Whether fans will pack Oriole Park at Camden Yards this spring if the major league baseball strike continues is still in question. But space in one part of the ballpark appears to be going, going, gone: the mammoth B&O Warehouse behind right field.
First, Waverly Inc., the local publisher of medical journals, announced plans to move its headquarters by June from midtown to the south end of the warehouse -- which gives Oriole Park its most memorable architectural signature.
Now, a second midtown firm has disclosed plans to move to the north end of the warehouse by fall. Cochran, Stephenson & Donkervoet, one of Baltimore's largest architectural firms, has signed a letter of intent to move its headquarters to the warehouse's seventh and eighth floors, next to the Camden Club.
From that vantage point, its employees and visitors will have a commanding view of several of the firm's best-known projects, including the Baltimore Convention Center and the $150 million expansion rising next to it, and the Marriott Inner Harbor Hotel.
Glen Tipton, a CS&D senior vice president, said the firm had been looking for a location for some time but discovered the warehouse space almost by accident.
While designing a temporary altar for Pope John Paul II to use during what turned out to be his postponed visit to Baltimore and the ballpark, he explained, he toured the vacant warehouse and was intrigued.
"We see it as a commitment to Baltimore," Mr. Tipton said of the firm's decision to move. "It's also an opportunity to make a major change for the firm."
The move will mark the first time in decades that CS&D will have no presence in Mount Vernon. Incorporated in 1968 as the outgrowth of a firm begun by the late Alexander Cochran in 1947, it has been at 925 N. Charles St., 800 N. Charles St. and its current headquarters, the Latrobe Building at 2 E. Read St.
In the 1980s, its principals teamed up with partners of PersonaCare, Inc., to plan a midrise office building in the 900 block of N. Charles St. Although several buildings were razed for that project, construction never began because of the weak real estate market. The same principals also own the Peabody Book Shop and Beer Stube at 913 N. Charles St., which was to serve as construction headquarters for the general contractor, Harkins Builders.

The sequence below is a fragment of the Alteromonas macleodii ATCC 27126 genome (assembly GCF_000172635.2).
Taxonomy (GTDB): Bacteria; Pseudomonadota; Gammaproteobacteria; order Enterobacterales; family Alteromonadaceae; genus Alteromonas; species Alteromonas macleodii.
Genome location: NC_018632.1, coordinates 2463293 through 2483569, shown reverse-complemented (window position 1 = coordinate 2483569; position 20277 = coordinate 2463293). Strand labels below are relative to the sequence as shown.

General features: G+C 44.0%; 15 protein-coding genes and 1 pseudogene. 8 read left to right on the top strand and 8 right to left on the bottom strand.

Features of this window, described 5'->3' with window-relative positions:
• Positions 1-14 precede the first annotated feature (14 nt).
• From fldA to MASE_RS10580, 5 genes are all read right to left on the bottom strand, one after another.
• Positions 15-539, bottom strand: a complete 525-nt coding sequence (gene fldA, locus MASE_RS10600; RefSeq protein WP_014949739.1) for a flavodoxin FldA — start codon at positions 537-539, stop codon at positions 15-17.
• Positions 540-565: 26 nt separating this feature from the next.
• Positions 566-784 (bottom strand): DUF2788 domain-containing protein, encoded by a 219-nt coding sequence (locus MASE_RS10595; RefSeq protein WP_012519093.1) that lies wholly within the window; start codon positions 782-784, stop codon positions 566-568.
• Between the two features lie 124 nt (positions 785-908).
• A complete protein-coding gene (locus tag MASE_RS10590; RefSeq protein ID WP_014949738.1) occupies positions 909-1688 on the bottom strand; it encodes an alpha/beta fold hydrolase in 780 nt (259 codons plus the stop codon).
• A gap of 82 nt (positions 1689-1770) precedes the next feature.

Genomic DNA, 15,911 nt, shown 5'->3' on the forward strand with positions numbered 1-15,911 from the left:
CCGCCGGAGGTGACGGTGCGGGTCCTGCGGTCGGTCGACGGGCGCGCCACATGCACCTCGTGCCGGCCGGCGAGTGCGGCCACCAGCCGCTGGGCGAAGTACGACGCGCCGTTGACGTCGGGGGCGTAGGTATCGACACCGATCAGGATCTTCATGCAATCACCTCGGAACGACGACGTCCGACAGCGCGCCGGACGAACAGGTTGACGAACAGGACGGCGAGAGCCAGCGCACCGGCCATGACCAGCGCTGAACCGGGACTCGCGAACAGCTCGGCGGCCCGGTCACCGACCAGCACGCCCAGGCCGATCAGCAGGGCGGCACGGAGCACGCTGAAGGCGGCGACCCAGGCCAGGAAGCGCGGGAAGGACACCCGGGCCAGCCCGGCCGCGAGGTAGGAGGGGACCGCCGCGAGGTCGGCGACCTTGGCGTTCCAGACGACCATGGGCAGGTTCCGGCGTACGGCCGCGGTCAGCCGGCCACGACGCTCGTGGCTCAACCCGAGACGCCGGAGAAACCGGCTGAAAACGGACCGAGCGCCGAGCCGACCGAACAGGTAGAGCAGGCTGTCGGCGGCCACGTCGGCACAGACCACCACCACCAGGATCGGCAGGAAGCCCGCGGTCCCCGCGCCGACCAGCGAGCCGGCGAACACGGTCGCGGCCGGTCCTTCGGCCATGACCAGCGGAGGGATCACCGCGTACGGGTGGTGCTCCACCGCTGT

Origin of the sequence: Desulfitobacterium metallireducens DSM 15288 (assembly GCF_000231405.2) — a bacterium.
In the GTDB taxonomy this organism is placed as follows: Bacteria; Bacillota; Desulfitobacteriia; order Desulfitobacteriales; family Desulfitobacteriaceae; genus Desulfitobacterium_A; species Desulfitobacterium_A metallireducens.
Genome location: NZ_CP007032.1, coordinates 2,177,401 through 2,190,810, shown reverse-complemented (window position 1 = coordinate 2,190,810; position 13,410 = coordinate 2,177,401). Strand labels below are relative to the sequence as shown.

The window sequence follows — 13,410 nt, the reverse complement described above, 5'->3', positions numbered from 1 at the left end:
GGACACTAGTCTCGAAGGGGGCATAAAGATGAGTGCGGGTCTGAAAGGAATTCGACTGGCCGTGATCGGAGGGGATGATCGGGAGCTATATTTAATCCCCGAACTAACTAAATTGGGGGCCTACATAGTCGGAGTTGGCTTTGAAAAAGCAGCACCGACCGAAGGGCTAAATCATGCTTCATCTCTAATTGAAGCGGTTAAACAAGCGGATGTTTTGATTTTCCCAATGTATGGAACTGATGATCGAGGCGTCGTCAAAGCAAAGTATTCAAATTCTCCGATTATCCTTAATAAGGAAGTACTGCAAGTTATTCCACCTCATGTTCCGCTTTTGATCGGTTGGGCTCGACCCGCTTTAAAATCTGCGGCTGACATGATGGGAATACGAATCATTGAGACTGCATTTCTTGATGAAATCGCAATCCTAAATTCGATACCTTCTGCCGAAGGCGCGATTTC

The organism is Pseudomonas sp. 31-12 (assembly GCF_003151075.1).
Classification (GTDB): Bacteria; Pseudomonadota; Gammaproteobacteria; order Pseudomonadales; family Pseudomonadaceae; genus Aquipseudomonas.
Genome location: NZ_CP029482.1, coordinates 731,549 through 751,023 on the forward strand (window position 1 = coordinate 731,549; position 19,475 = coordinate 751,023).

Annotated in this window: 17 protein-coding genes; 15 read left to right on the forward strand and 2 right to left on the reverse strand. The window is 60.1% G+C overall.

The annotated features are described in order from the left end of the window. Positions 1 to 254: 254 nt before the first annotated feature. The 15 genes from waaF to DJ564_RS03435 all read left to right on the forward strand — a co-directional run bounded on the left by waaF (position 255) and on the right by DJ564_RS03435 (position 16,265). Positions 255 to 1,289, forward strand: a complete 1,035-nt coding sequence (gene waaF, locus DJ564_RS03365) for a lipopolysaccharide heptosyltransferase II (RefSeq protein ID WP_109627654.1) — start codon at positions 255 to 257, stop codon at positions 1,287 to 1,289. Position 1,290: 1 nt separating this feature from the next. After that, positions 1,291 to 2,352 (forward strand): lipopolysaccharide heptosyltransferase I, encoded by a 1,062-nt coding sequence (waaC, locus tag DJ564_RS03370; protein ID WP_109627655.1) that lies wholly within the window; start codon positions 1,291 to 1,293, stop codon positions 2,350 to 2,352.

Mr. Tipton said the design firm did not want to move to the suburbs and did not want to be in a new high-rise, but still considered many options before selecting the warehouse. He said he and his partners liked the warehouse's location downtown, its proximity to light rail and MARC lines, its nearby parking, and its high profile.
The fact that the company had season tickets to Orioles games didn't hurt either, said senior vice president Thomas Spies. "It's a very recognizable building," he said. "Everybody knows the ballpark."
Designed by Baldwin and Pennington, the 1,116-foot-long warehouse is one of Baltimore's longest and most distinctive buildings. It was constructed from 1898 to 1905 to store goods shipped through Camden Yards when it was a rail hub. Renovated as part of the ballpark, it houses the Orioles' offices and other baseball-related spaces, including street-level shops and restaurants. With Waverly and CS&D, its office space is more than two-thirds committed.
The architects say they hope to complete lease negotiations in several weeks. That would enable them to renovate the space and move in before the pope's visit in October. It also would give them a front-row seat from which to view the Oct. 8 Mass -- with the CS&D-designed altar.
"That's one of the most innovative ways we've heard of getting a good seat for the papal Mass," said Bill Blaul, communications director for the Archdiocese of Baltimore.
CS&D's decision to move to Camden Yards means it will never be an occupant of the office building that was planned for 925 N. Charles St. The landowners are now seeking a buyer for the vacant lot and the adjacent Peabody Book Shop and Beer Stube.
Leaders of the Mount Vernon-Belvedere Improvement Association say one likely buyer is the neighboring Maryland Club, which could use it to build additional squash courts.